4. Parenting entities

Every now and then it makes sense to parent network entities to each other, for instance when creating vehicles or an elevator. In this sample scene we'll see what are the implications of that, and how coherence uses this to optimize network traffic.

In this scene

This wintery setting contains 2 moving platforms running along splines. Players can jump on them and they will receive the platform's movement and rotation, while still being able to move relative to the platform itself.

One important note: this sample describes parenting at runtime. For more information on edit-time parenting, see the page about Nesting Prefabs at Edit time.

How it's set up

This scene doesn't require anything special in terms of network setup to work.

Direct parenting of network entities in coherence happens exactly like usual, with a simple transform.SetParent(). The player's Move script is set to recognize the moving platforms when it lands on them, and it just parents itself to it.

As for the platforms, they are just moving themselves as kinematic rigid bodies, following the path of their spline (see the FloatingPlatform script). Their position and rotation is synced on the network, and the first Client to connect assumes authority over them.

Effects of parenting entities

Once directly parented, coherence automatically switches to sync the child's position and rotation as local, rather than in world space. This means that when child entities don't move within their parent, no data about them is being sent across the network.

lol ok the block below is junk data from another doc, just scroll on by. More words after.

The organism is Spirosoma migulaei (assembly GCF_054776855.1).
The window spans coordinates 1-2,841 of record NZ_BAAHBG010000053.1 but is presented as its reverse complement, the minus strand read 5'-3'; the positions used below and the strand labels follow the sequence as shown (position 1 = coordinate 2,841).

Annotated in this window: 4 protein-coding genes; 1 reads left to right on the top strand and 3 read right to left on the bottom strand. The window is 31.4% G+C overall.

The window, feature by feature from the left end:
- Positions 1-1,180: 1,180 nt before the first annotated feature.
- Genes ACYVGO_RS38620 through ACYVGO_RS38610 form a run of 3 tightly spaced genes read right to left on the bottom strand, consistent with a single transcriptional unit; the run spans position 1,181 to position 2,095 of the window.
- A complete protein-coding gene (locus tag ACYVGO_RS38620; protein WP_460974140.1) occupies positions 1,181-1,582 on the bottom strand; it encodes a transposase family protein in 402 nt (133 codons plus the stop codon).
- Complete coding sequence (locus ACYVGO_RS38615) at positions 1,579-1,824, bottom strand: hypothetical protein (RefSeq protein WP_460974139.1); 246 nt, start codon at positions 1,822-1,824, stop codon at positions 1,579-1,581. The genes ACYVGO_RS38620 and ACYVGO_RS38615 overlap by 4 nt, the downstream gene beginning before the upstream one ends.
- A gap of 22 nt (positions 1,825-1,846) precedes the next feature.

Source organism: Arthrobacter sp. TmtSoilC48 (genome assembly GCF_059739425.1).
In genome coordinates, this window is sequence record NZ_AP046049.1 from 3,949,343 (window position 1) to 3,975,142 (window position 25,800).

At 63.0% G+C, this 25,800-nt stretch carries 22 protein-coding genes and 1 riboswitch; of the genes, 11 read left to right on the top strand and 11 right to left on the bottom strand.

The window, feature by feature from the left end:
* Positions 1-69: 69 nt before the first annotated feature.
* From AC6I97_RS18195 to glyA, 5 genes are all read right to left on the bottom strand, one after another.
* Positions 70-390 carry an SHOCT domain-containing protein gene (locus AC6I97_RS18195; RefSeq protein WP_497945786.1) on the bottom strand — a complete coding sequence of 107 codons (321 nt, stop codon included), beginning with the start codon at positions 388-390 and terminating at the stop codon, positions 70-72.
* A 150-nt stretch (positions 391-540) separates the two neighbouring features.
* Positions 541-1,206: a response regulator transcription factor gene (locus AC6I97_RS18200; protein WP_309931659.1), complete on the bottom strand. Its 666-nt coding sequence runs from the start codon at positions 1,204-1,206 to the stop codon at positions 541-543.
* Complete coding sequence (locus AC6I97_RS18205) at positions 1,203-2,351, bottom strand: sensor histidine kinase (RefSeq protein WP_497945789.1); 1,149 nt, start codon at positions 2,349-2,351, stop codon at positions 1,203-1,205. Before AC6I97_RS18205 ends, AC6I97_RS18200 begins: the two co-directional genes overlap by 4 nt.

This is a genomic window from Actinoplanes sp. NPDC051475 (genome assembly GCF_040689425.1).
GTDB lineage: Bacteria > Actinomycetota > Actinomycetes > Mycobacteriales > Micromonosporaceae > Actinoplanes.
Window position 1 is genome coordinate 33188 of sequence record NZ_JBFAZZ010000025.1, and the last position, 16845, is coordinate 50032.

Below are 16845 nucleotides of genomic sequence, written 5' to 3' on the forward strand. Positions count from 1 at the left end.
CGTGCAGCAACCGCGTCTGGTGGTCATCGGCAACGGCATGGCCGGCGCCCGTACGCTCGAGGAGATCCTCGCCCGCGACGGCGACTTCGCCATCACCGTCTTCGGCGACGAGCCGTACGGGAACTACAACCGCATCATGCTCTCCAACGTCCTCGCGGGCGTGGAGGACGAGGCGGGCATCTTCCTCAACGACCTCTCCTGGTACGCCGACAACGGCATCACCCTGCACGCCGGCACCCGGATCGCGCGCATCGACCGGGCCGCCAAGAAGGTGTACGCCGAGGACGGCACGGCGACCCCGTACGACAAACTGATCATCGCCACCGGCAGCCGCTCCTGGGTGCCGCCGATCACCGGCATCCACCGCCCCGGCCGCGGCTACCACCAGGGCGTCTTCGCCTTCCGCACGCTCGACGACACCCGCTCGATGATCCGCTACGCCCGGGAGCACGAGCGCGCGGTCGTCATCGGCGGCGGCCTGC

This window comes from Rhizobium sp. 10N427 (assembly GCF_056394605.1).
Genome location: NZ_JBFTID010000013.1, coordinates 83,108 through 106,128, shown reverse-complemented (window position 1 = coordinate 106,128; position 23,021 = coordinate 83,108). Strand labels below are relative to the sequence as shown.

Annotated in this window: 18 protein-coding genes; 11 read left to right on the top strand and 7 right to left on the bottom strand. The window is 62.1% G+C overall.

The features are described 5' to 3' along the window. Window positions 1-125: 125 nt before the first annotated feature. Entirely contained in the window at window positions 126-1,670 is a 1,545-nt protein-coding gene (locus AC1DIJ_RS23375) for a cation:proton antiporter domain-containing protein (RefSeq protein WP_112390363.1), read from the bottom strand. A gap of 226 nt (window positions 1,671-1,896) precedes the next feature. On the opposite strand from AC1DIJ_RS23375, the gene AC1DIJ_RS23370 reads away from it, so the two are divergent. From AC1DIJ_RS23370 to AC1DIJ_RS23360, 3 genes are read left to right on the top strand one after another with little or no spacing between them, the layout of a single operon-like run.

Imagine for instance a situation where 3 players are riding one of the platforms and not moving, only the coordinates of the platform are being synced every frame.

Limitations of simple parenting

You might have noticed we always mentioned "direct" parenting. One limitation of this simple setup is that the parented network entity has to be a first-level child of the parent one. This doesn't exclude that the parent can have other child GameObjects (and other networked entities!), but networked entities have to be a direct child.

A hierarchy could look like this:

  • Platform

    • Player

      • Character graphics

      • Bones

      • ...

    • Platform's graphics

    • ...

(In bold is the root of each Prefab, which has a CoherenceSync component)

You can even parent multiple network entities to each other. For example, a networked character holding a networked crate, riding a networked elevator, on a networked spaceship. In that case:

  • Spaceship

    • Elevator1

      • Elevator graphics

    • Elevator2

      • Player

        • Crate

        • Character graphics

      • Elevator graphics

    • Spaceship graphics

    • ...

For cases like these, coherence takes care of them automatically. More complex hierarchies require a different handling, and we cover them in another lesson.

When parenting entities, it is important that the child's position, rotation, and local scale are replicated so that all Clients see the relative state of the child when connected to a parent. If these properties are not replicated on the child, it is possible that different Clients will see different states of the child relative to the parent.

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